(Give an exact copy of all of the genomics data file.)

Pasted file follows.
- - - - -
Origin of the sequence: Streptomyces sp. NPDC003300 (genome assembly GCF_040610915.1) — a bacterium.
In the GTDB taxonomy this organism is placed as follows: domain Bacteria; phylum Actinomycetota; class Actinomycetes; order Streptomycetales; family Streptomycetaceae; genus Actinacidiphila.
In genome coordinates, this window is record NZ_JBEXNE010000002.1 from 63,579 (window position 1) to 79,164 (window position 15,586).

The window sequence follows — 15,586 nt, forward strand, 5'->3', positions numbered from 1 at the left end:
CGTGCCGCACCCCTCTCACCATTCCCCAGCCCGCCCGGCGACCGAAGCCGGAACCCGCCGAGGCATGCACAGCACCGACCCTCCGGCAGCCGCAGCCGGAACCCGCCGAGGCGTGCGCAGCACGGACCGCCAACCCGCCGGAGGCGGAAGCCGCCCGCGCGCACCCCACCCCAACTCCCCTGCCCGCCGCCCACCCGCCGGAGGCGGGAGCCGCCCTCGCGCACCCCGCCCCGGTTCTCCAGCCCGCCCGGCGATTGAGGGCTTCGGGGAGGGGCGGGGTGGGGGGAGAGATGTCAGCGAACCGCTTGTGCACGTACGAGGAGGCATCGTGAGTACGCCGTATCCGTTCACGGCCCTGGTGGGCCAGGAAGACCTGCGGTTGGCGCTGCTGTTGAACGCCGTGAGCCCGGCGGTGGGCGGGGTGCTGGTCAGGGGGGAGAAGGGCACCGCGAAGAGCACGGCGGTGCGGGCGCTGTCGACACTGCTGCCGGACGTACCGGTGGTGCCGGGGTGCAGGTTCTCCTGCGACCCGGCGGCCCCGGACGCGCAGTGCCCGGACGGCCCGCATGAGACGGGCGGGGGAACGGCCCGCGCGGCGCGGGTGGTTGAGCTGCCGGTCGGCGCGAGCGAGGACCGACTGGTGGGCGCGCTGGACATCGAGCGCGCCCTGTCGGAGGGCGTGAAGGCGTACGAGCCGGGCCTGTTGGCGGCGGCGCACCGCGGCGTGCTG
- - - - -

Origin of the sequence: Streptomyces sp. NPDC003300 (genome assembly GCF_040610915.1) — a bacterium.
In the GTDB taxonomy this organism is placed as follows: domain Bacteria; phylum Actinomycetota; class Actinomycetes; order Streptomycetales; family Streptomycetaceae; genus Actinacidiphila.
In genome coordinates, this window is record NZ_JBEXNE010000002.1 from 63,579 (window position 1) to 79,164 (window position 15,586).

The window sequence follows — 15,586 nt, forward strand, 5'->3', positions numbered from 1 at the left end:
CGTGCCGCACCCCTCTCACCATTCCCCAGCCCGCCCGGCGACCGAAGCCGGAACCCGCCGAGGCATGCACAGCACCGACCCTCCGGCAGCCGCAGCCGGAACCCGCCGAGGCGTGCGCAGCACGGACCGCCAACCCGCCGGAGGCGGAAGCCGCCCGCGCGCACCCCACCCCAACTCCCCTGCCCGCCGCCCACCCGCCGGAGGCGGGAGCCGCCCTCGCGCACCCCGCCCCGGTTCTCCAGCCCGCCCGGCGATTGAGGGCTTCGGGGAGGGGCGGGGTGGGGGGAGAGATGTCAGCGAACCGCTTGTGCACGTACGAGGAGGCATCGTGAGTACGCCGTATCCGTTCACGGCCCTGGTGGGCCAGGAAGACCTGCGGTTGGCGCTGCTGTTGAACGCCGTGAGCCCGGCGGTGGGCGGGGTGCTGGTCAGGGGGGAGAAGGGCACCGCGAAGAGCACGGCGGTGCGGGCGCTGTCGACACTGCTGCCGGACGTACCGGTGGTGCCGGGGTGCAGGTTCTCCTGCGACCCGGCGGCCCCGGACGCGCAGTGCCCGGACGGCCCGCATGAGACGGGCGGGGGAACGGCCCGCGCGGCGCGGGTGGTTGAGCTGCCGGTCGGCGCGAGCGAGGACCGACTGGTGGGCGCGCTGGACATCGAGCGCGCCCTGTCGGAGGGCGTGAAGGCGTACGAGCCGGGCCTGTTGGCGGCGGCGCACCGCGGCGTGCTG